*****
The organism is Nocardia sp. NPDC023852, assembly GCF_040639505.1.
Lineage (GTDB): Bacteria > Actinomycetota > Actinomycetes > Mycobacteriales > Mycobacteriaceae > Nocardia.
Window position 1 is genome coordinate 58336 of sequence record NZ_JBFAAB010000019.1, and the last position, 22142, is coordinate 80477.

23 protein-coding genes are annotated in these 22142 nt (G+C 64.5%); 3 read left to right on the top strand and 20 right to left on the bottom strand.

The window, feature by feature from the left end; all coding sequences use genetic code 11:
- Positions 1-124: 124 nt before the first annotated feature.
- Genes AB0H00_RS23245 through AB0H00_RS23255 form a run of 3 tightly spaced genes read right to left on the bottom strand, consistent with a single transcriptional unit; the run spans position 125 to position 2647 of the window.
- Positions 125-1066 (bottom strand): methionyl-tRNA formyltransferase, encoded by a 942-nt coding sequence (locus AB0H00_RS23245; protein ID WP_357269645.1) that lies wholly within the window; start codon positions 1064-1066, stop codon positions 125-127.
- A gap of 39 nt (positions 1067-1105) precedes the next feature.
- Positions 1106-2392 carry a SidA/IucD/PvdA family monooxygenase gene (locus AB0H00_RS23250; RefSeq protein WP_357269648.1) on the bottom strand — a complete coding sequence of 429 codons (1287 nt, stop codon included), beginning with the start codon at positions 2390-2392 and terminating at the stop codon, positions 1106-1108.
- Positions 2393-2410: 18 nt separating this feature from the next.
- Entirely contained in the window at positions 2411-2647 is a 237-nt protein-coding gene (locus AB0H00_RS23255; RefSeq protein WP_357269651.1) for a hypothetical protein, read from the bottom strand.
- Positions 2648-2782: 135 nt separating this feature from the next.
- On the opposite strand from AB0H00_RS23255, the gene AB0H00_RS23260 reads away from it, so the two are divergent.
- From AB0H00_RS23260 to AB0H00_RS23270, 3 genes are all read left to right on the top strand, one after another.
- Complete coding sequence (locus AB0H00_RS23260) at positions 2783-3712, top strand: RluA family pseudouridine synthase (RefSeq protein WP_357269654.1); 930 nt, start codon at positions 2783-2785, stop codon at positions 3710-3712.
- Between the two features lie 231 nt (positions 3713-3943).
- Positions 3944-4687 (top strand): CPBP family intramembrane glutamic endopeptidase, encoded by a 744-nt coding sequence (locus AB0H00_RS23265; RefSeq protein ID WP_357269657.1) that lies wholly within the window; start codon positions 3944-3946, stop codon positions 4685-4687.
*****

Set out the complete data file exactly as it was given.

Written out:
The organism is Nocardia sp. NPDC023852, assembly GCF_040639505.1.
Lineage (GTDB): Bacteria > Actinomycetota > Actinomycetes > Mycobacteriales > Mycobacteriaceae > Nocardia.
Window position 1 is genome coordinate 58336 of sequence record NZ_JBFAAB010000019.1, and the last position, 22142, is coordinate 80477.

23 protein-coding genes are annotated in these 22142 nt (G+C 64.5%); 3 read left to right on the top strand and 20 right to left on the bottom strand.

The window, feature by feature from the left end; all coding sequences use genetic code 11:
- Positions 1-124: 124 nt before the first annotated feature.
- Genes AB0H00_RS23245 through AB0H00_RS23255 form a run of 3 tightly spaced genes read right to left on the bottom strand, consistent with a single transcriptional unit; the run spans position 125 to position 2647 of the window.
- Positions 125-1066 (bottom strand): methionyl-tRNA formyltransferase, encoded by a 942-nt coding sequence (locus AB0H00_RS23245; protein ID WP_357269645.1) that lies wholly within the window; start codon positions 1064-1066, stop codon positions 125-127.
- A gap of 39 nt (positions 1067-1105) precedes the next feature.
- Positions 1106-2392 carry a SidA/IucD/PvdA family monooxygenase gene (locus AB0H00_RS23250; RefSeq protein WP_357269648.1) on the bottom strand — a complete coding sequence of 429 codons (1287 nt, stop codon included), beginning with the start codon at positions 2390-2392 and terminating at the stop codon, positions 1106-1108.
- Positions 2393-2410: 18 nt separating this feature from the next.
- Entirely contained in the window at positions 2411-2647 is a 237-nt protein-coding gene (locus AB0H00_RS23255; RefSeq protein WP_357269651.1) for a hypothetical protein, read from the bottom strand.
- Positions 2648-2782: 135 nt separating this feature from the next.
- On the opposite strand from AB0H00_RS23255, the gene AB0H00_RS23260 reads away from it, so the two are divergent.
- From AB0H00_RS23260 to AB0H00_RS23270, 3 genes are all read left to right on the top strand, one after another.
- Complete coding sequence (locus AB0H00_RS23260) at positions 2783-3712, top strand: RluA family pseudouridine synthase (RefSeq protein WP_357269654.1); 930 nt, start codon at positions 2783-2785, stop codon at positions 3710-3712.
- Between the two features lie 231 nt (positions 3713-3943).
- Positions 3944-4687 (top strand): CPBP family intramembrane glutamic endopeptidase, encoded by a 744-nt coding sequence (locus AB0H00_RS23265; RefSeq protein ID WP_357269657.1) that lies wholly within the window; start codon positions 3944-3946, stop codon positions 4685-4687.